An example of a SMART goal can be to play twice as many shows in 2022 than you will in 2021 (I was going to say 2020 but the joke wrote itself). That is already specific and measurable. It is achievable if you book the shows in advance and it’s a realistic goal if you have a new album cycle that creates demand and opportunity for a busier touring schedule.
A lot of established artists may have a 3-5 year plan based around their current and future album cycles, international touring plans, promotional activities etc. When looking at your own plans you should at least dissect your timeline to one that is relevant for you. For an independent artist I would recommend a 1-2 year business plan mapping out both controllable and possible uncontrollable factors (this is a popular marketing term and can be applied to all business models). A controllable factor for instance is when you choose to release your album, and at what price, and when you choose to book a run of tour dates to promote the album. An uncontrollable factor is Covid-19 decimating the economy and shutting down the live industry, meaning that fans may no longer have money to support you for the time being, and your accompanying tour dates being cancelled as a result. That hurt to write.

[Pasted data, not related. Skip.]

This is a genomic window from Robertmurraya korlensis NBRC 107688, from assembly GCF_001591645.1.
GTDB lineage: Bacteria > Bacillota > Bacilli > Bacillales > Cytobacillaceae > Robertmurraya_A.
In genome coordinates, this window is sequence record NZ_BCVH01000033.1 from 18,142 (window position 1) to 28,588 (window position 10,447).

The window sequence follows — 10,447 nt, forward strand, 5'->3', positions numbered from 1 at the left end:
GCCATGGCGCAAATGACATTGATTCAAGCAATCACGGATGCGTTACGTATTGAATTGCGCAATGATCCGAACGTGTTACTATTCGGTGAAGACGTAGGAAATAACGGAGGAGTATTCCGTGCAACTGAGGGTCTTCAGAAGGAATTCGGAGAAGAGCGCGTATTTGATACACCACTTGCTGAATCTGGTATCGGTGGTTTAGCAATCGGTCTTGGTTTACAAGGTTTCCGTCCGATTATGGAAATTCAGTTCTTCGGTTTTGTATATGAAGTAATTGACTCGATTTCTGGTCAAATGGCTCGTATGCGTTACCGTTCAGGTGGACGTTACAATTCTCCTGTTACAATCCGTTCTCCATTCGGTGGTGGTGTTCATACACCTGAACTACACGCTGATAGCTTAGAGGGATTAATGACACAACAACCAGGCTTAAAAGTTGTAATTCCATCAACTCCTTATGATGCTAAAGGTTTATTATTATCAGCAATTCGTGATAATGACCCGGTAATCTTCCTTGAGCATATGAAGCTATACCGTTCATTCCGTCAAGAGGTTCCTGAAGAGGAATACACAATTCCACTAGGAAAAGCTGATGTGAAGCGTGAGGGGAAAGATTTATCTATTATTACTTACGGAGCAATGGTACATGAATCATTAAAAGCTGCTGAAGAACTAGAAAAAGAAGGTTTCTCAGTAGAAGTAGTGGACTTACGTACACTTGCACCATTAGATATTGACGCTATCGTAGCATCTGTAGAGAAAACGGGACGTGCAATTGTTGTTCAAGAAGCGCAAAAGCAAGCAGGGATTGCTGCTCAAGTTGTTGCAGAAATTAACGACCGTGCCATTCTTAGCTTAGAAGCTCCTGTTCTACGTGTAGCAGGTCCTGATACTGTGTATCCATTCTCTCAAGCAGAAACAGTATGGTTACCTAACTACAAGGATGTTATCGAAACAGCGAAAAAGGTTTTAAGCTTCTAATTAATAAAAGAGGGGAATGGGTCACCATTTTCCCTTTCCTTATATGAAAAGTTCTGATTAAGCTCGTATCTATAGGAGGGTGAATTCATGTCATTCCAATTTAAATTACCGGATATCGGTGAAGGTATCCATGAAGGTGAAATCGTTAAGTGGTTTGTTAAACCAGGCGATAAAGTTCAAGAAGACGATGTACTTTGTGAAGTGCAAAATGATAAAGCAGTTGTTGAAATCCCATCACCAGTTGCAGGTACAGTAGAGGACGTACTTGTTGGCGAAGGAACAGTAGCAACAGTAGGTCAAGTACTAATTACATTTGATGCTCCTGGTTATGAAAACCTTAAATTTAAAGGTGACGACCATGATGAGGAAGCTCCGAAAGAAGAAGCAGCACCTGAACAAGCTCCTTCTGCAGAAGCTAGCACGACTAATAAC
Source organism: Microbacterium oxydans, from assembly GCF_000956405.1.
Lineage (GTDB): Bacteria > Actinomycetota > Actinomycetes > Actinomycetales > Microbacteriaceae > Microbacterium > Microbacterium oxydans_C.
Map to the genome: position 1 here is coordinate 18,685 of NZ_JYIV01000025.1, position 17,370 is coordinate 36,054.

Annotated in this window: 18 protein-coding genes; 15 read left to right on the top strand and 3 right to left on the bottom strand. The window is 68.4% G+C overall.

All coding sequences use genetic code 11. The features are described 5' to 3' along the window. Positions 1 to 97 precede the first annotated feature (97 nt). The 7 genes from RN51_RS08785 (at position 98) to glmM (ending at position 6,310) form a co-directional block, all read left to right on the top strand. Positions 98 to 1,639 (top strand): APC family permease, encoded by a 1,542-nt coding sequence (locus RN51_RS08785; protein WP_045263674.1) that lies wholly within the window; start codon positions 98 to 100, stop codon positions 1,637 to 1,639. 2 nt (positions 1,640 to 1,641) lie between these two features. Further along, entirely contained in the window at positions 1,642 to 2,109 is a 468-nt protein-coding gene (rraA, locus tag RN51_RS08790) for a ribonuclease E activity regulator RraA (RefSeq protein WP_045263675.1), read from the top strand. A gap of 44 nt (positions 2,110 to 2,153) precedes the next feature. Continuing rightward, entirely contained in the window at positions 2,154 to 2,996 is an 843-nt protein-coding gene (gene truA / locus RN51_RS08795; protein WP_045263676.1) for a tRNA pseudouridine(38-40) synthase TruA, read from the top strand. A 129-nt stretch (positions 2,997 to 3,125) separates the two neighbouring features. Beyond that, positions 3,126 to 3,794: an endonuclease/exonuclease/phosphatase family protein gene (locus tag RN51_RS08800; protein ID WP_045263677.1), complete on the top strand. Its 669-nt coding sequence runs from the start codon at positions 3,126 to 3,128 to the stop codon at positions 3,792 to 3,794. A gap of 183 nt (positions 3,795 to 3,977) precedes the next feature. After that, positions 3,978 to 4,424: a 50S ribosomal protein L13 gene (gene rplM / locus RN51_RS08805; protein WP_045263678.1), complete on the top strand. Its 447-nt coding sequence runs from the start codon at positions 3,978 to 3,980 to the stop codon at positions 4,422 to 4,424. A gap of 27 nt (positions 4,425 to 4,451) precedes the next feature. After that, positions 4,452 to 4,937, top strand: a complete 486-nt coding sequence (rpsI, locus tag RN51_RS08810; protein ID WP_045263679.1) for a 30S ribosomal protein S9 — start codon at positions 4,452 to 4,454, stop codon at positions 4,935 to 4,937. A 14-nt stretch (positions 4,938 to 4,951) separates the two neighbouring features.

In order to prepare yourself for the future it’s crucial to spend some time focusing on the development of your profile, your reputation, and your audience. Over time, your network, those loyal fans, those business cards you picked up at gigs, conferences and festivals will turn themselves into opportunities. Those opportunities will then transform into a revenue stream and the more you have, the more options you have to explore or develop when things don’t go to plan and certain revenue streams (such as live gigs) have been cut off.